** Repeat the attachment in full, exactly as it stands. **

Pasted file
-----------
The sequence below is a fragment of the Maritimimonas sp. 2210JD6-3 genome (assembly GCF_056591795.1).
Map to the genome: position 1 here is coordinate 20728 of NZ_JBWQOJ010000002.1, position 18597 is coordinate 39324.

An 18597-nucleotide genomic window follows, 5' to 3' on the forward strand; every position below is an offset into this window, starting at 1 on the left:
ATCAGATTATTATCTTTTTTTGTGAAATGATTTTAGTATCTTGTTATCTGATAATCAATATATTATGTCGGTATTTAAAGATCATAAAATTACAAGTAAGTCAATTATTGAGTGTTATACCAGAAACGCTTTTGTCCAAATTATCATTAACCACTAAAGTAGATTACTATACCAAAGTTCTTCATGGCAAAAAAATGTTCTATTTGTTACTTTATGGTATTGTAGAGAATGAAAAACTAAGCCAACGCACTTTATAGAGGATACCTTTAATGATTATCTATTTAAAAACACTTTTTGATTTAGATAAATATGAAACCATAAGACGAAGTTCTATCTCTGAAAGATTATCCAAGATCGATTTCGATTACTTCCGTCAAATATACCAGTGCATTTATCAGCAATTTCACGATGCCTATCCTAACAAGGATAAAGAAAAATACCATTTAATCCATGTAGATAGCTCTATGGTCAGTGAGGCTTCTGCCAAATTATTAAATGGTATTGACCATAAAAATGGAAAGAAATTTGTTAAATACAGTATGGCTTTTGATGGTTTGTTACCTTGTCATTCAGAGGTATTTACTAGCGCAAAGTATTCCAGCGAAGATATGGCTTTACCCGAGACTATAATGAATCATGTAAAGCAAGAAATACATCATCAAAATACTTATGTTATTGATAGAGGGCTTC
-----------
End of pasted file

The sequence below is a fragment of the Maritimimonas sp. 2210JD6-3 genome (assembly GCF_056591795.1).
Map to the genome: position 1 here is coordinate 20728 of NZ_JBWQOJ010000002.1, position 18597 is coordinate 39324.

An 18597-nucleotide genomic window follows, 5' to 3' on the forward strand; every position below is an offset into this window, starting at 1 on the left:
ATCAGATTATTATCTTTTTTTGTGAAATGATTTTAGTATCTTGTTATCTGATAATCAATATATTATGTCGGTATTTAAAGATCATAAAATTACAAGTAAGTCAATTATTGAGTGTTATACCAGAAACGCTTTTGTCCAAATTATCATTAACCACTAAAGTAGATTACTATACCAAAGTTCTTCATGGCAAAAAAATGTTCTATTTGTTACTTTATGGTATTGTAGAGAATGAAAAACTAAGCCAACGCACTTTATAGAGGATACCTTTAATGATTATCTATTTAAAAACACTTTTTGATTTAGATAAATATGAAACCATAAGACGAAGTTCTATCTCTGAAAGATTATCCAAGATCGATTTCGATTACTTCCGTCAAATATACCAGTGCATTTATCAGCAATTTCACGATGCCTATCCTAACAAGGATAAAGAAAAATACCATTTAATCCATGTAGATAGCTCTATGGTCAGTGAGGCTTCTGCCAAATTATTAAATGGTATTGACCATAAAAATGGAAAGAAATTTGTTAAATACAGTATGGCTTTTGATGGTTTGTTACCTTGTCATTCAGAGGTATTTACTAGCGCAAAGTATTCCAGCGAAGATATGGCTTTACCCGAGACTATAATGAATCATGTAAAGCAAGAAATACATCATCAAAATACTTATGTTATTGATAGAGGGCTTC